The Geminid meteor shower will be in full swing the nights of Dec. 13 and Dec. 14, and experts are saying it’s going to be the best meteor shower of 2015.
The online Slooh Community Observatory will air a live webcast about the Geminids on Monday, Dec. 13 beginning at 6 p.m. EST (2300 GMT). Hosted by Slooh’s Community Manager and astronomy expert Paul Cox, the webcast will feature views of the Geminids from five countries on four continents. Viewers will also learn more about what causes this shower of shooting stars. You can watch the webcast directly at http://www.slooh.com.
You can also watch the Geminid meteor shower webcast on Space.com, courtesy of Slooh. On the nights of Dec. 13 and Dec. 14, NASA has estimated that under ideal viewing conditions, stargazers may see as many as 100 meteors per hour.
The “shooting stars” seen during a meteor shower are bits of rock burning up in Earth’s atmosphere. The annual Geminid meteor shower is caused by debris from an object called 3200 Phaethon. According to NASA, 3200 Phaethon was “long thought to be an asteroid,” but is now classified as an “extinct comet,” meaning the water ice and other volatiles on its surface have totally evaporated, leaving only a rocky object. Earth passes through the debris field once per year, and the “shooting stars” appear to radiate from a point in the constellation Gemini — hence the name “Geminid.”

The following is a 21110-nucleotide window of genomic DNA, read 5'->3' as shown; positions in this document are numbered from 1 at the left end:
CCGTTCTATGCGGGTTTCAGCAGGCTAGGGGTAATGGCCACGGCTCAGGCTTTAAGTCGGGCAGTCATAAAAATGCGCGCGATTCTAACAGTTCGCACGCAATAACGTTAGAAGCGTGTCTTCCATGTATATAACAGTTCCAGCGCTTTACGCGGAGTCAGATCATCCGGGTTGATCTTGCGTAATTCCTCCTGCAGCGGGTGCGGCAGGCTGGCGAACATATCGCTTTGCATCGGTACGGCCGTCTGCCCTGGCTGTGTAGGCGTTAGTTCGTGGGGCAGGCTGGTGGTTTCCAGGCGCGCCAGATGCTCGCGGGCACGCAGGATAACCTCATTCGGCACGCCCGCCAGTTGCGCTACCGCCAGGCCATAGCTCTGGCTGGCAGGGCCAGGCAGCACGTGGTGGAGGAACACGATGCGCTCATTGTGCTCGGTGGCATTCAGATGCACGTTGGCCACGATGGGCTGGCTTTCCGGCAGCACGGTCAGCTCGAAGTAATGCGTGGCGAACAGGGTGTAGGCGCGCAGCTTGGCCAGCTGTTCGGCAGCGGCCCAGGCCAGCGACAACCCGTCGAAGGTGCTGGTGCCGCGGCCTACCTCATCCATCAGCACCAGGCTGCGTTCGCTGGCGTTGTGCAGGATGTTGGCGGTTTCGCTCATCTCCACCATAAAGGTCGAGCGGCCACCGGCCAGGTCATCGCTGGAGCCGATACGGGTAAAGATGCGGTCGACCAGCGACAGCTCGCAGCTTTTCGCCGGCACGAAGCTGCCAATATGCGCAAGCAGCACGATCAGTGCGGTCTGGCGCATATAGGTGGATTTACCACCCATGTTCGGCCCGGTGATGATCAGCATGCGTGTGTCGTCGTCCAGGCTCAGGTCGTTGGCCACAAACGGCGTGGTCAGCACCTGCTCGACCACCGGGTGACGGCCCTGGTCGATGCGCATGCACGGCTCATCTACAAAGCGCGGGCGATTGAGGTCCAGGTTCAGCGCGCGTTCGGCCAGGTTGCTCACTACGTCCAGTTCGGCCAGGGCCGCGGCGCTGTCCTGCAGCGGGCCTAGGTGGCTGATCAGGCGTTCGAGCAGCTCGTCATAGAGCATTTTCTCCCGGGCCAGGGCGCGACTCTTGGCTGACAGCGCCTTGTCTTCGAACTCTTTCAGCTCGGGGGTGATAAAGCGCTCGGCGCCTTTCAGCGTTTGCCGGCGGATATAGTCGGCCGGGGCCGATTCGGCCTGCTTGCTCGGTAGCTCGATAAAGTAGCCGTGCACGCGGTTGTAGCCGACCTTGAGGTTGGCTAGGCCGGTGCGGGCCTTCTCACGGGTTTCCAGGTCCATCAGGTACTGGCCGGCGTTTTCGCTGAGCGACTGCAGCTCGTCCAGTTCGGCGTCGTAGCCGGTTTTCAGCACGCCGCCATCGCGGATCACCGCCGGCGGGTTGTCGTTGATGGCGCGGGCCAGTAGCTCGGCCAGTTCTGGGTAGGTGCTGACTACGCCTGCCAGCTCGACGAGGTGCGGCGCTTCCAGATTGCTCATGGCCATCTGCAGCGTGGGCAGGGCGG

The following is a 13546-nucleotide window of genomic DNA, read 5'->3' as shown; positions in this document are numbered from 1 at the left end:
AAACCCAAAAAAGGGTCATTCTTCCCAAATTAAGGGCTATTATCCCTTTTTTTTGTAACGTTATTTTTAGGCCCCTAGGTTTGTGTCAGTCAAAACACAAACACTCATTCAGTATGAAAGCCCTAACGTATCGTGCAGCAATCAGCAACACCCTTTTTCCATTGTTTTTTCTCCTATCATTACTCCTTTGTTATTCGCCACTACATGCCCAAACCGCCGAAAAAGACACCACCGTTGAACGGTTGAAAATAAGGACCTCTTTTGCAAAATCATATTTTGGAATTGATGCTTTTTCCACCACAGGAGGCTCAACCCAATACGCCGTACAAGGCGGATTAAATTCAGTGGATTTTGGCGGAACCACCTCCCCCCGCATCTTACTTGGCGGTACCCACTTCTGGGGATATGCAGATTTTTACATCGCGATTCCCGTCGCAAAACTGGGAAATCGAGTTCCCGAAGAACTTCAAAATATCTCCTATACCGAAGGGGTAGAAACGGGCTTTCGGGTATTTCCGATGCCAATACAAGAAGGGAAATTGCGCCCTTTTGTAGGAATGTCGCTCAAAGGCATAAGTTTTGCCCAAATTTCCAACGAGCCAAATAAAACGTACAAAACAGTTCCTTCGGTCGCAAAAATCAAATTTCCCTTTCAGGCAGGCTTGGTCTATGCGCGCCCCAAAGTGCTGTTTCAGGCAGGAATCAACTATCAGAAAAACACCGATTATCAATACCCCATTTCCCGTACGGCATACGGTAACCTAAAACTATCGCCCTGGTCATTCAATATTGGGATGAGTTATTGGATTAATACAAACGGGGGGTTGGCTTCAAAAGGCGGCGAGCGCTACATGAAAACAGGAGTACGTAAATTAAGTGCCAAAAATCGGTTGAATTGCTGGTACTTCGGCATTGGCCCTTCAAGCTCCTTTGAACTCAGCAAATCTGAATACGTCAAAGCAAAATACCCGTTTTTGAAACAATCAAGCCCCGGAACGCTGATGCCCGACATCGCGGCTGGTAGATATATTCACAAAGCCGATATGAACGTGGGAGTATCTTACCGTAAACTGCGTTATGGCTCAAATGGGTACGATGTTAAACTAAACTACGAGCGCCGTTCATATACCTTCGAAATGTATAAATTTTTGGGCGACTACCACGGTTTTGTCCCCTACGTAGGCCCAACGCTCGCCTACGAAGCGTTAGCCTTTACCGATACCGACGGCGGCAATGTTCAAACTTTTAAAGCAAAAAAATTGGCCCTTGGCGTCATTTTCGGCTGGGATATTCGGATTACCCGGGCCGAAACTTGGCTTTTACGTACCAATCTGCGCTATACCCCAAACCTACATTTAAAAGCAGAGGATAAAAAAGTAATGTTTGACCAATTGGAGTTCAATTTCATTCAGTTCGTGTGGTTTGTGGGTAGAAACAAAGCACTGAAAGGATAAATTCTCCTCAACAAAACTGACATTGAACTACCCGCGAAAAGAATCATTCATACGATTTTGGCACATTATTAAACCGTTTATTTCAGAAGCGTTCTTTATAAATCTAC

The Slooh webcast will include more than views of the meteor shower. In an email to Space.com, a Slooh representative said that viewers will “learn about the surprising ‘rock comet’ that causes this active shower, and dive into the mythology of the Gemini twins, Castor and Pollux. We’ll also tell you all about how you can hear meteors as well as see them, and give you a quick tutorial on taking your own meteor images.”
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SOURCE: Space.com, Calla Cofield